Finding Malware on a Web Scale

Heap spraying is a new security attack that increases the exploitability of memory corruption errors in type-unsafe applications. In a heap-spraying attack, an attacker coerces an application to allocate many objects containing malicious code in the heap, increasing the success rate of an exploit that jumps to a location within the heap. Because heap layout randomization necessitates new forms of attack, spraying has been used in many recent security exploits. Spraying is especially effective in Web browsers, where the attacker can easily allocate the malicious objects using JavaScript embedded in a Web Page.

About a year ago, we published a paper on Nozzle, a runtime heap-spraying detector. Nozzle examines individual objects in the heap, interpreting them as code and performing a static analysis on that code to detect malicious intent. To reduce false positives, we aggregate measurements across all heap objects and define a global heap health metric.

We measured the effectiveness of Nozzle by demonstrating that it successfully detects 12 published and 2,000 synthetically generated heap-spraying exploits. We also show that even with a detection threshold set six times lower that is required to detect published malicious attacks, Nozzle reports no false positives when run over 150 popular Internet sites. Using sampling and concurrent scanning to reduce overhead, we show that the performance overhead of Nozzle is less than 7% on average.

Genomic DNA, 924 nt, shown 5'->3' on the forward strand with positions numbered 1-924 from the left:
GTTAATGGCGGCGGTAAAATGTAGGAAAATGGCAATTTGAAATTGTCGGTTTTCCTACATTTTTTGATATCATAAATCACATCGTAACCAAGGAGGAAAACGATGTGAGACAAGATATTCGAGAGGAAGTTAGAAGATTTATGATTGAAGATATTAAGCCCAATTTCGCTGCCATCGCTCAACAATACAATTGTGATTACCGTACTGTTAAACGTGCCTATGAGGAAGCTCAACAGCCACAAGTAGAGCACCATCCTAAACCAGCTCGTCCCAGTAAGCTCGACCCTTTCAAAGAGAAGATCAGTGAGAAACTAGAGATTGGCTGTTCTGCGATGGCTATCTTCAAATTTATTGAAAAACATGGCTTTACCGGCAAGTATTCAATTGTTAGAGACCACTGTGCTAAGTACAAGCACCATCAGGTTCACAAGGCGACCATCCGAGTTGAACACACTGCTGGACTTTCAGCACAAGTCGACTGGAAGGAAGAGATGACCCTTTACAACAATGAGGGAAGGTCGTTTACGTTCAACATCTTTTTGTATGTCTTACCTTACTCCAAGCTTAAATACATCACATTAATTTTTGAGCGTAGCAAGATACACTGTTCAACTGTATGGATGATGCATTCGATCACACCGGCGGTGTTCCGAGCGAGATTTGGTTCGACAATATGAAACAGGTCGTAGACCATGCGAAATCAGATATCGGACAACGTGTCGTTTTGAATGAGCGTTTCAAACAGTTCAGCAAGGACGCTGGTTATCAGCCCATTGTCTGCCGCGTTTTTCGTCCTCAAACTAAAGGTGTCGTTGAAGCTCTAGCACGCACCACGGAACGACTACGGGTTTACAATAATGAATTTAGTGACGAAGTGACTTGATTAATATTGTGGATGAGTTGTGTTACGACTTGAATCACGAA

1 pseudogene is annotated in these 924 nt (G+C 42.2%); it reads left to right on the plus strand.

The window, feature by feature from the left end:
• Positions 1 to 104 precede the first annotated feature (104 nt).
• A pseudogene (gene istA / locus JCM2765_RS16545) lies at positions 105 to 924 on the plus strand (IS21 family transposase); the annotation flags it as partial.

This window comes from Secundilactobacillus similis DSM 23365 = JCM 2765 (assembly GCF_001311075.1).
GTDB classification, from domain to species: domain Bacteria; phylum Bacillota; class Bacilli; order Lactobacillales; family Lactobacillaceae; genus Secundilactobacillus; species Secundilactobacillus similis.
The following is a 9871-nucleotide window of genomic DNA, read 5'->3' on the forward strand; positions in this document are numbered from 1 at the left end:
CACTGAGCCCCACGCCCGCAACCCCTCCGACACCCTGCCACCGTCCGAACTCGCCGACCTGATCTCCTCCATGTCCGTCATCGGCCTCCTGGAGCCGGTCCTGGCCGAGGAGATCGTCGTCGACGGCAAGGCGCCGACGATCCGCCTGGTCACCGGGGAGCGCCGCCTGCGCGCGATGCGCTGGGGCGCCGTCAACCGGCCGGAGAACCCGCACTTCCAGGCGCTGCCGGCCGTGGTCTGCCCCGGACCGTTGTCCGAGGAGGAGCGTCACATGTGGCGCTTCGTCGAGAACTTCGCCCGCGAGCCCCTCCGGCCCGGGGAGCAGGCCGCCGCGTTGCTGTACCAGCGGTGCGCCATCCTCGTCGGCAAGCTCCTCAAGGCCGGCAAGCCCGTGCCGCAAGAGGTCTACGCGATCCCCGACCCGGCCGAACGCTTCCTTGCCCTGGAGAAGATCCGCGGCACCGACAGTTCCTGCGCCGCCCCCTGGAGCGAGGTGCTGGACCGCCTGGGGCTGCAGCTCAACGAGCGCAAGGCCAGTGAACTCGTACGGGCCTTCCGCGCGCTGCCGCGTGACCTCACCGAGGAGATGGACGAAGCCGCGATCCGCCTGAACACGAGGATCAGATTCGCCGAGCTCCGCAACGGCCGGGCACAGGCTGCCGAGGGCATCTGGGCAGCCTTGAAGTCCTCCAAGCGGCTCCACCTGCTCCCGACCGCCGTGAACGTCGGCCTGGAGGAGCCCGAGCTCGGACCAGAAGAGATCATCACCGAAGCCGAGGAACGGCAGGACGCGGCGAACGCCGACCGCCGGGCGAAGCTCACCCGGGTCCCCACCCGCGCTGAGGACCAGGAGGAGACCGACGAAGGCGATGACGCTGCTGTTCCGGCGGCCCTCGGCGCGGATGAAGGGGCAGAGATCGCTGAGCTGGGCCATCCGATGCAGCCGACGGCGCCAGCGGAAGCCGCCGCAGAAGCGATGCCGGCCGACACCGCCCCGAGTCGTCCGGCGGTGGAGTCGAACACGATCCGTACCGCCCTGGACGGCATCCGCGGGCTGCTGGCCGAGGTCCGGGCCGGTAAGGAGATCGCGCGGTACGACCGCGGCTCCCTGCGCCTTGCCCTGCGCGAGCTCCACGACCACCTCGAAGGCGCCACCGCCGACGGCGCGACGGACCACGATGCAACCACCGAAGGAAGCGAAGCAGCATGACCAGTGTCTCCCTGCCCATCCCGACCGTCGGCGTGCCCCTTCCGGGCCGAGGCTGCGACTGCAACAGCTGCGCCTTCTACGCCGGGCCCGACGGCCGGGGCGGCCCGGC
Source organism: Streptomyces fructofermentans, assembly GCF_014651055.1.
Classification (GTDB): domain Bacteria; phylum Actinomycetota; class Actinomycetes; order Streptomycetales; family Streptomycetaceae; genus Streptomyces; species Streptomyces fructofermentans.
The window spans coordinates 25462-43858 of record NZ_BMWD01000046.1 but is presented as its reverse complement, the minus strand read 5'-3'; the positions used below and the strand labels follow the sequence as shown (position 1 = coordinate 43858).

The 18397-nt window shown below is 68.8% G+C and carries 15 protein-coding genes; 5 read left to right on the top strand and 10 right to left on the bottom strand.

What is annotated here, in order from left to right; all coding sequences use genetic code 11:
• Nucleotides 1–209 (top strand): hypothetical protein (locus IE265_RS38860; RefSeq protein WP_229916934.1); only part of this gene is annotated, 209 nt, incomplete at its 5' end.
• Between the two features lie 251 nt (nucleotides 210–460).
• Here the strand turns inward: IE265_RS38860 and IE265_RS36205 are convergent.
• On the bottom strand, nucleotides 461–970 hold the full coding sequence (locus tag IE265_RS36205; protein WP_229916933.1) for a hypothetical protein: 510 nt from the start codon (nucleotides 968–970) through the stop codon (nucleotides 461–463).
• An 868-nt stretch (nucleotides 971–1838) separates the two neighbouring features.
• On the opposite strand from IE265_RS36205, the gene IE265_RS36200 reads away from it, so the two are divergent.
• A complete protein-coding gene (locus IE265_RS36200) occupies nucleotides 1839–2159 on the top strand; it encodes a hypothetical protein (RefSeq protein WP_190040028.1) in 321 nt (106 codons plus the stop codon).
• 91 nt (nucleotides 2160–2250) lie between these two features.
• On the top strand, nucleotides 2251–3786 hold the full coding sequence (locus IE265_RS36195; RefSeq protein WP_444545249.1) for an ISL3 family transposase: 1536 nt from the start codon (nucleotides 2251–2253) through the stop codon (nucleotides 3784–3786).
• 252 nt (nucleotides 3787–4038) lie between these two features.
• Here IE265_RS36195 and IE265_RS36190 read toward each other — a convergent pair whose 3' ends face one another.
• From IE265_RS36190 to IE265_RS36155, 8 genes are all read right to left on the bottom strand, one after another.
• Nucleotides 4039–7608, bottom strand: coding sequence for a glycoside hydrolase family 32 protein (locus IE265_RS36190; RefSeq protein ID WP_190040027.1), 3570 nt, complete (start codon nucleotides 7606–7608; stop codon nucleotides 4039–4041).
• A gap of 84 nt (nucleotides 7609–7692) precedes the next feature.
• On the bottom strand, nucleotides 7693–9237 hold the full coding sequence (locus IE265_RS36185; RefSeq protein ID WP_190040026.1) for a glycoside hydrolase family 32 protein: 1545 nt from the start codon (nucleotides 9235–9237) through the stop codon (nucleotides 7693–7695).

However, since then we discovered that overheads even as low as this might not be acceptable for in-browser deployment. We’ve switched our strategy to offline scanning. We also discovered that static analysis is much more successful at detecting malware than we previously believed. In the remainder of the talk I’ll describe our experience of finding and analyzing thousands of malware attacks found in the wild and show some exciting demos.

Ben Livshits is a researcher at Microsoft Research in Redmond, WA and an affiliate faculty member at the University of Washington. Originally from St. Petersburg, Russia, he received a bachelor’s degree in Computer Science and Math from Cornell University in 1999, and his M.S. and Ph.D. in Computer Science from Stanford University in 2002 and 2006, respectively.

He is known for his work in software reliability and especially tools to improve software security, with a primary focus on approaches to finding buffer overruns in C programs and a variety of security vulnerabilities (cross-site scripting, SQL injections, etc.) in Web-based applications. He is the author of several dozen academic papers and patents. Lately he has been focusing on how Web applications and browser reliability, performance, and security can be improved through a combination of static and runtime techniques.